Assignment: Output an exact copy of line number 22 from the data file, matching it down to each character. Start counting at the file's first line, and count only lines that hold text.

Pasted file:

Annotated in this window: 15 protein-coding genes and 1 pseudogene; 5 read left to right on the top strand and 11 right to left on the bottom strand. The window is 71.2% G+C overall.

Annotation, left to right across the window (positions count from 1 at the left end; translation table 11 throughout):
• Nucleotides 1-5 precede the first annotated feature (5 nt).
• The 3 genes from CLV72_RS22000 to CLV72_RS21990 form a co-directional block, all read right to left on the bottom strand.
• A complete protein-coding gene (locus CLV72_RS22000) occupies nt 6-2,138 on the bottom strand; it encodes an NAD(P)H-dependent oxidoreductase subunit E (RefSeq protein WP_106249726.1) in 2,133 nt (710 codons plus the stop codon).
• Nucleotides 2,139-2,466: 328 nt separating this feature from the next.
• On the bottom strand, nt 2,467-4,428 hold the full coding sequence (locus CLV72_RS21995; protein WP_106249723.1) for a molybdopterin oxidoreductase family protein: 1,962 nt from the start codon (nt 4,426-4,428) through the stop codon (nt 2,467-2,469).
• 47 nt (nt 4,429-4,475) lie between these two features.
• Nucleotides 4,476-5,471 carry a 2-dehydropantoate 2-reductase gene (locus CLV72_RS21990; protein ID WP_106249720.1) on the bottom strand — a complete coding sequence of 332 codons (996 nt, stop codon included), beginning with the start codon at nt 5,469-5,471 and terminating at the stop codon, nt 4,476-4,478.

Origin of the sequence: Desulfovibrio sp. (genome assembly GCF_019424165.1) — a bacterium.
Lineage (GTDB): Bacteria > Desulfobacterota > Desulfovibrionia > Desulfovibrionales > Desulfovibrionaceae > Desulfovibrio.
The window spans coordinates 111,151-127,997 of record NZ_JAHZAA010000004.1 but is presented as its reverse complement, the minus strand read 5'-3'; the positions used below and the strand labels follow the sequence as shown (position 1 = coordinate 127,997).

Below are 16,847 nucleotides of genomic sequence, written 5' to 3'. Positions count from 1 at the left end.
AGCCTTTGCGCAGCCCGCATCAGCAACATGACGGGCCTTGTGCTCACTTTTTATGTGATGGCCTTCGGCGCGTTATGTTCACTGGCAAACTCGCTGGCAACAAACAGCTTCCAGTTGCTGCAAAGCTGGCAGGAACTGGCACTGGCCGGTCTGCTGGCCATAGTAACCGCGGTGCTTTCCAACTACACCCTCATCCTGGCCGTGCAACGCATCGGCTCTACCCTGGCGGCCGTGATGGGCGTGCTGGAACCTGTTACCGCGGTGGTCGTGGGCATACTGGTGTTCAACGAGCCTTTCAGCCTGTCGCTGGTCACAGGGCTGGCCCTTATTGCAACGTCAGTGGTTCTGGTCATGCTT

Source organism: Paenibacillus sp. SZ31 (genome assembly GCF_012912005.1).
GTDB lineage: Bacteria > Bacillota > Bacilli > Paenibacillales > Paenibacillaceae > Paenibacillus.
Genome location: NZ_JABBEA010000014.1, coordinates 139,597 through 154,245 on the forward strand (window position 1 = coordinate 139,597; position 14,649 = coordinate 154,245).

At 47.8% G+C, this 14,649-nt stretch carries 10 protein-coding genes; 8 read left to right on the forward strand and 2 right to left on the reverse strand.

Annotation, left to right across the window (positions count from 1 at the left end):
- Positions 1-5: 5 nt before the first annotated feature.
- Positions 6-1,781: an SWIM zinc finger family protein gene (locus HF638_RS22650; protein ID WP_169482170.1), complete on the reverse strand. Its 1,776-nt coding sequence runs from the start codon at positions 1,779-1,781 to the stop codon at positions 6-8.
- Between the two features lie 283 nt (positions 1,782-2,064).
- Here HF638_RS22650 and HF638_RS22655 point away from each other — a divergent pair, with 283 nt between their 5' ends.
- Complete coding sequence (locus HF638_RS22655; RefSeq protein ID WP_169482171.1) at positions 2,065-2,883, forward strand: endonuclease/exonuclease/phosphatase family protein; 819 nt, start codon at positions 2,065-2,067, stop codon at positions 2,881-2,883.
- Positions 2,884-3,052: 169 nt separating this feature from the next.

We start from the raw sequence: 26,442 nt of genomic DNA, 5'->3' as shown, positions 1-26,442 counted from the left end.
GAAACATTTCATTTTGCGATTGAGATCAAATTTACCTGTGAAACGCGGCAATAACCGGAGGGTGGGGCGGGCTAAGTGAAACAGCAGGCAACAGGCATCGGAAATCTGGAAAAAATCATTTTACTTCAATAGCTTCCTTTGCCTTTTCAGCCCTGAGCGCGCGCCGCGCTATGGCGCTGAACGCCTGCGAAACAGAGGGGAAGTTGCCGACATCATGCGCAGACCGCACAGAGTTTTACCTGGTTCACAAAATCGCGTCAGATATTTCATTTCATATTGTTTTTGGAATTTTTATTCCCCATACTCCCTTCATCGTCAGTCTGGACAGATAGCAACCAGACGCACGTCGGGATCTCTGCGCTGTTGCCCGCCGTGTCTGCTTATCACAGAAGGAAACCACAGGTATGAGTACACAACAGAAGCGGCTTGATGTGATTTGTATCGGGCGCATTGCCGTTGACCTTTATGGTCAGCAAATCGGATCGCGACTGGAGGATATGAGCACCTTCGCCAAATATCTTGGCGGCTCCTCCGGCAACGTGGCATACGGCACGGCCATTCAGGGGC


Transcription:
- Between the two features lie 283 nt (positions 1,782-2,064).